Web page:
Let me start off by saying I hate the term ‘bikini body’. If there’s one thing we’ve learnt from the Protein World scandal, it’s that the only thing you require for a bikini body is a bikini. It doesn’t even have to be a new one – you can dig out the one from last summer (or if you’re anything like me, the one from 2012).
That’s why the first time I heard about Kayla Itsines’ Bikini Body Guide I felt my feminist alarm bells going crazy and I prepared myself for all the things I would hate about it. I also don’t like any quick-fix programmes as I genuinely believe no amount of dieting or quick exercising fixes will ever help in the long run, it’s all about lifestyle changes. And whilst we’re on the subject, can we abandon the hashtag summer body bullshit altogether as well, please?
“Hear me out,” my friend said. “I wouldn’t normally go for this sort of stuff either, but it’s great.” And because I trust her opinion on most things in life, I decided to keep an open (ish) mind.
At first glance, I thought, OK, come on, it’s Barbie’s fitness e-book; but as soon as I started reading it, I realised a lot of what she was saying was making a lot of sense. See? Mind = open.
Kayla is an Australian fitness babe who looks absolutely amazing – there’s no doubt about it. Since her book was launched about a year ago, she has built herself a growing empire over in Australia with her #KaylaMovement and #KaylasArmy popping up all over the world.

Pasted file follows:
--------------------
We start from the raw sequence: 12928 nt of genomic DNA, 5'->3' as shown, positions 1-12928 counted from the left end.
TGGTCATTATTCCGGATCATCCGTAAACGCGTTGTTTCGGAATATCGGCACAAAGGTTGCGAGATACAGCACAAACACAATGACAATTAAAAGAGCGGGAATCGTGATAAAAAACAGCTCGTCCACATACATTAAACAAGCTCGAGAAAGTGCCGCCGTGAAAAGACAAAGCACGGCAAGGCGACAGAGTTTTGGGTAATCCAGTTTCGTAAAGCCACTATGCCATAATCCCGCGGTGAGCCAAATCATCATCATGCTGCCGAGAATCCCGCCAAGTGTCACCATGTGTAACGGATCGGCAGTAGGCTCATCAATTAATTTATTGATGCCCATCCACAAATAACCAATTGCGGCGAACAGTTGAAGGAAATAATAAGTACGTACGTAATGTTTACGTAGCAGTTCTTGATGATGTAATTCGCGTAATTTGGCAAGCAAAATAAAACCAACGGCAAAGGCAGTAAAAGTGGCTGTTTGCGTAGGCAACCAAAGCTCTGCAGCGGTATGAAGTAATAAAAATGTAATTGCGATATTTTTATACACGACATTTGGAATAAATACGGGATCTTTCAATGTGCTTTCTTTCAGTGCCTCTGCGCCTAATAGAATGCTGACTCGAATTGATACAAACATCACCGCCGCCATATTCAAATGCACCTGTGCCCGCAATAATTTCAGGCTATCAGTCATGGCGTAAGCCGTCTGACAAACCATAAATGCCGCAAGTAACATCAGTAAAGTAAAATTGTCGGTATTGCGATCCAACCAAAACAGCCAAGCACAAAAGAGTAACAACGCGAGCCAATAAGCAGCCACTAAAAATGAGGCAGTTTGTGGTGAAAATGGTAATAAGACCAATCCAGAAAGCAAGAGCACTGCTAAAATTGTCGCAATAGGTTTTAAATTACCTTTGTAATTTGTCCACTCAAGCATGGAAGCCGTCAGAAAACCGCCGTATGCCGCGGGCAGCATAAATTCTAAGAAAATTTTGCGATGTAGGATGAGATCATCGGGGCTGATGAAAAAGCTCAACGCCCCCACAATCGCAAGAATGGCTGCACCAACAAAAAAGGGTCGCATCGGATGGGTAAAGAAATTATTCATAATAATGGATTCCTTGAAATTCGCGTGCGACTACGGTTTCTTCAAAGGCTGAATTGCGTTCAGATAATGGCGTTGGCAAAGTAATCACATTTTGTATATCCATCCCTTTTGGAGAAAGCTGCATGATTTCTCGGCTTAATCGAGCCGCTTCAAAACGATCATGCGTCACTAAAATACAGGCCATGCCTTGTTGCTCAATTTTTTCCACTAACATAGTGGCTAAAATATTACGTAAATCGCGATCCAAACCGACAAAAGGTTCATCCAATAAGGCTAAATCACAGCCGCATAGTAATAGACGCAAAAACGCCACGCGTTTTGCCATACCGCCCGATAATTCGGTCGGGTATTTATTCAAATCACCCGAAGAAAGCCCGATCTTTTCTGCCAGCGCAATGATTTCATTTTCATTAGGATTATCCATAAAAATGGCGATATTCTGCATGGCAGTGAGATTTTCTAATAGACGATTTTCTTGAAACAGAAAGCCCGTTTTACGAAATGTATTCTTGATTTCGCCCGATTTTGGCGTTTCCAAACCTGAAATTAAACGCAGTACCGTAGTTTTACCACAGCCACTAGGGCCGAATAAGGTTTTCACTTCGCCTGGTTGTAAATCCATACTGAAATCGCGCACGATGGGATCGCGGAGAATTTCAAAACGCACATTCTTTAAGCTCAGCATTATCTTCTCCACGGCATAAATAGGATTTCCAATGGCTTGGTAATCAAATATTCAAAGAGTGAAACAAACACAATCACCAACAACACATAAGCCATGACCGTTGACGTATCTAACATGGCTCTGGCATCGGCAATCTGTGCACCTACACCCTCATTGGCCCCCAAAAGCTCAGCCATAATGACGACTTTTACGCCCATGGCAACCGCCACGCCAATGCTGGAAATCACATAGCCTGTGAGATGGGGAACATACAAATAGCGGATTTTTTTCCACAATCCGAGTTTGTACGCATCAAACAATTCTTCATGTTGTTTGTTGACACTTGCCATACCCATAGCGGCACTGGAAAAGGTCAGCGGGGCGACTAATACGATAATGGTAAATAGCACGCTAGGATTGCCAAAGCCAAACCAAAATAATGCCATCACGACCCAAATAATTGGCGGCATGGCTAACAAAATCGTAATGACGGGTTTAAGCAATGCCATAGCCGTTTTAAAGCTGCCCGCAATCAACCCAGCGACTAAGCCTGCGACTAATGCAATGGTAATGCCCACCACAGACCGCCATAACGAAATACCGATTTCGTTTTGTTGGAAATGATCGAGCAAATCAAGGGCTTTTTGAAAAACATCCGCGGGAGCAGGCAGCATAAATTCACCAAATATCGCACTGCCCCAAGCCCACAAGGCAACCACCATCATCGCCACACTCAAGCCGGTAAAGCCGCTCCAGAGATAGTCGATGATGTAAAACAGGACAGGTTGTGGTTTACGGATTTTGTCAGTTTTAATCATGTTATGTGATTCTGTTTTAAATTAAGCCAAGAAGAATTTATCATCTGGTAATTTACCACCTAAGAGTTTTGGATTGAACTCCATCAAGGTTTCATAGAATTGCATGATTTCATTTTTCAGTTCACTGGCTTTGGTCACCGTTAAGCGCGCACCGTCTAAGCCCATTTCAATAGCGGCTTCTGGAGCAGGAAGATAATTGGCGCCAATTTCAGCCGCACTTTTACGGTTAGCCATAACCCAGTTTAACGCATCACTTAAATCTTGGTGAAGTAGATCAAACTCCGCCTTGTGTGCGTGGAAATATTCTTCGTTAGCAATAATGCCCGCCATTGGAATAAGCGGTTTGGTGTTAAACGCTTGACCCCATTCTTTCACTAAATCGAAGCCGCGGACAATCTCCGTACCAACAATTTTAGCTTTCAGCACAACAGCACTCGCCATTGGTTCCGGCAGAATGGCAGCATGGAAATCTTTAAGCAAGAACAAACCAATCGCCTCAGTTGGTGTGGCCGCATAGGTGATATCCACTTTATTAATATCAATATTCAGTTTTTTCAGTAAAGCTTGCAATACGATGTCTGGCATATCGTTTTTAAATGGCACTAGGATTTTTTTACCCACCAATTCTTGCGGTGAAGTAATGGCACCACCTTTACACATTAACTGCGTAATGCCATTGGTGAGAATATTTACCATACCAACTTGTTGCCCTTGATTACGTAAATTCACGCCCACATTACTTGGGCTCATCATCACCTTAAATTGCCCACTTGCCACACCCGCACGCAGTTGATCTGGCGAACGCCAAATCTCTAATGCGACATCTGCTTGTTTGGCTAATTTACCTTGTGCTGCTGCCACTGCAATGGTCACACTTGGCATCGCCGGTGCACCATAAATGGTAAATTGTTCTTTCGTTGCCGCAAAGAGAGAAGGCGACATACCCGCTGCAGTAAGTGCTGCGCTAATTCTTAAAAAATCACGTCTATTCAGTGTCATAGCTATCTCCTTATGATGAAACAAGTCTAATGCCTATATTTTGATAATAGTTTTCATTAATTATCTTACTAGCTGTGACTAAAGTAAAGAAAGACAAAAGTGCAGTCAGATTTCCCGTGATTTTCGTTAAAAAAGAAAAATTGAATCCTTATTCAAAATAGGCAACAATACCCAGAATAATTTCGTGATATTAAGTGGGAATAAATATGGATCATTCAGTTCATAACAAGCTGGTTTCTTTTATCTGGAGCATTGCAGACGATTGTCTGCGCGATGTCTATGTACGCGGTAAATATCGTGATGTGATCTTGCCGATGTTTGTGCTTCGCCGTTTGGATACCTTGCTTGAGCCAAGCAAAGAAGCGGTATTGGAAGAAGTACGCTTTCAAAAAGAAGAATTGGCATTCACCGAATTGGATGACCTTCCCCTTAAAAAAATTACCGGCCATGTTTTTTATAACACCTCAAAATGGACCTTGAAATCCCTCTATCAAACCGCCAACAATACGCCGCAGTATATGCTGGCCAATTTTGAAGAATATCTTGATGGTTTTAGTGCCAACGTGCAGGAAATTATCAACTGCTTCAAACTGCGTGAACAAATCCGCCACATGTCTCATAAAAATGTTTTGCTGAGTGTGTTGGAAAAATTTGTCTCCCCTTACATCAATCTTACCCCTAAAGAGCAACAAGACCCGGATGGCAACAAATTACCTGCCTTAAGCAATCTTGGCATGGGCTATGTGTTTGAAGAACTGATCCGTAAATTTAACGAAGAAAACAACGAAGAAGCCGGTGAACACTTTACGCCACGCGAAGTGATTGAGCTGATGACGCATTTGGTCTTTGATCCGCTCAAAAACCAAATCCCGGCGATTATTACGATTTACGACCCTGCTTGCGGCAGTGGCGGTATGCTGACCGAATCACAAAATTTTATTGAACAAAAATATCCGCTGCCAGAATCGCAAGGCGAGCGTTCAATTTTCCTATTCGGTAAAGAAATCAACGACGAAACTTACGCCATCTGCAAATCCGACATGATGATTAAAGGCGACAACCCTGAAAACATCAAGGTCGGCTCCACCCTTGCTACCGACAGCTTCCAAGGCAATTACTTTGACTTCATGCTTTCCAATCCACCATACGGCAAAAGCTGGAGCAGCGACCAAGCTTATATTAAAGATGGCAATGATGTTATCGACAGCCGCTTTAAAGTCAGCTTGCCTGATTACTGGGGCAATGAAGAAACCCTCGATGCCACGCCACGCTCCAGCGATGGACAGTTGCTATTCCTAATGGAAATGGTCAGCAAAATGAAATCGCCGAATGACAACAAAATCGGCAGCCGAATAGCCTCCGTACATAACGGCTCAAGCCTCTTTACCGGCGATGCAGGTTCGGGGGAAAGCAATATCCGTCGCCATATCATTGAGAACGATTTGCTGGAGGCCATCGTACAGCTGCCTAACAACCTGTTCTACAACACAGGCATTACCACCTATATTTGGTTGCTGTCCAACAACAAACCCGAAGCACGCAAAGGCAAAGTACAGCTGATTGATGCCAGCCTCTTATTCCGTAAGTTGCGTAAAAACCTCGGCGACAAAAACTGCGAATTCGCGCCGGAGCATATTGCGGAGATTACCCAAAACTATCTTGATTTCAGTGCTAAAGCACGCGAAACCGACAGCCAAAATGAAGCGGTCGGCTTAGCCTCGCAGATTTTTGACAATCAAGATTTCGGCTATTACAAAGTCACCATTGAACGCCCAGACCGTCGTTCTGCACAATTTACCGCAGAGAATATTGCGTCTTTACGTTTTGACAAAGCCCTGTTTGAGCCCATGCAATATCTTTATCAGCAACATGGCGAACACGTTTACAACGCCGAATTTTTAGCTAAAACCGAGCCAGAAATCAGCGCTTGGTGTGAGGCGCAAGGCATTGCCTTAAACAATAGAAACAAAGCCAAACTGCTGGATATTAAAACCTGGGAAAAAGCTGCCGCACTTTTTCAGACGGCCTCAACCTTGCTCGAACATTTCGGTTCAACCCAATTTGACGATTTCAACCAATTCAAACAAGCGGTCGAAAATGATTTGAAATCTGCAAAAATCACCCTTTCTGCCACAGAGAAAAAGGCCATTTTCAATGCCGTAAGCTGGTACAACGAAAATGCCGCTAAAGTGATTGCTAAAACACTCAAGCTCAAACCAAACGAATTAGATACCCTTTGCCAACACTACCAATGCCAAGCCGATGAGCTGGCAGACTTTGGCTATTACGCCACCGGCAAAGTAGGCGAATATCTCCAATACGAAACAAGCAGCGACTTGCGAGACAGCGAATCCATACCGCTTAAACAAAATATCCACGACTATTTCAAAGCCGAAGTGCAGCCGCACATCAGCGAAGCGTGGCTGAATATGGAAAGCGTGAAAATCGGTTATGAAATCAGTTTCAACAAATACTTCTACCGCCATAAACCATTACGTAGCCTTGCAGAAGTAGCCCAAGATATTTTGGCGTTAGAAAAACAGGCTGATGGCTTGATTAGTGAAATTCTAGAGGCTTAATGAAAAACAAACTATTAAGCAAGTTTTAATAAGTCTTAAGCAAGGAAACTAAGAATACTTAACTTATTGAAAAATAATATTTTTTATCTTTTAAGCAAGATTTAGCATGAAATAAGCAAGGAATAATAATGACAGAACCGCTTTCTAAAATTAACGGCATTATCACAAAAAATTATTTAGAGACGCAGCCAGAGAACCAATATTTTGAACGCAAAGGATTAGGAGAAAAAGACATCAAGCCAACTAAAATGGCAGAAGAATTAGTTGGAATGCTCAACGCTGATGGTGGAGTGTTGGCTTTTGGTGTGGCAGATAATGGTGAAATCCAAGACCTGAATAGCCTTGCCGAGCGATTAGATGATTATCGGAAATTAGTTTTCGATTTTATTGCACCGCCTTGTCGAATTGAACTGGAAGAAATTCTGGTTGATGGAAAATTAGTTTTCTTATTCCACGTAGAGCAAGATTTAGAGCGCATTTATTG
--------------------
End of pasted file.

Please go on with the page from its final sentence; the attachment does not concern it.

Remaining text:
Teenagers and adults alike wanting to get in shape, whether that’s from wanting to lose a lot of weight or just improving their overall fitness, are jumping on the wagon and the younger end of her fan base is treating her like some sort of goddess.
But guys, girls, haters, let me tell you this. Her exercise programme is actually pretty decent. It’s filled with a good amount of squats, burpees, lunges, press ups and all other things that will help you tone up. And for the whole two weeks I managed to stick to it, I woke up in actual pain from neck to toe similar to that of running a really, really, really long distance or when I first used to do CrossFit.
And the beauty of her programme is that it only takes 28 minutes to do – well, just over half an hour with the little breathers, so you do seven minutes of intervals four times with a minute break in between. But despite enjoying the sets and the pain it gave me afterwards, I still couldn’t quite believe that it was a good programme, so I decided to run it by my physio mum who was immediately impressed.
I can’t comment on the nutrition part of the book as I haven’t tried it, although Freelee the Banana Girl recently accused Kayla of starving herself and her followers (yes, Freelee is the girl who claims to eat 51 bananas a day, need I say more?), but the actual exercises are great. And it can be done at home, which we all know I love.
And back to this quick-fix thing. Yes, it’s a 12-week programme, but it’s also followed by a 12-24 week programme. And if you eat well and exercise rigorously over six months, I would imagine you’ve set yourself up for carrying on that exercise once the programme finishes. It’s not like a five-day cabbage soup diet that claims to help you shed three pounds an hour; it’s exercise combined with healthy eating over a fairly decent amount of time.
Surely it can’t be that bad?
Have you tried Kayla Itsines’ Bikini Body Guide? What did you think?
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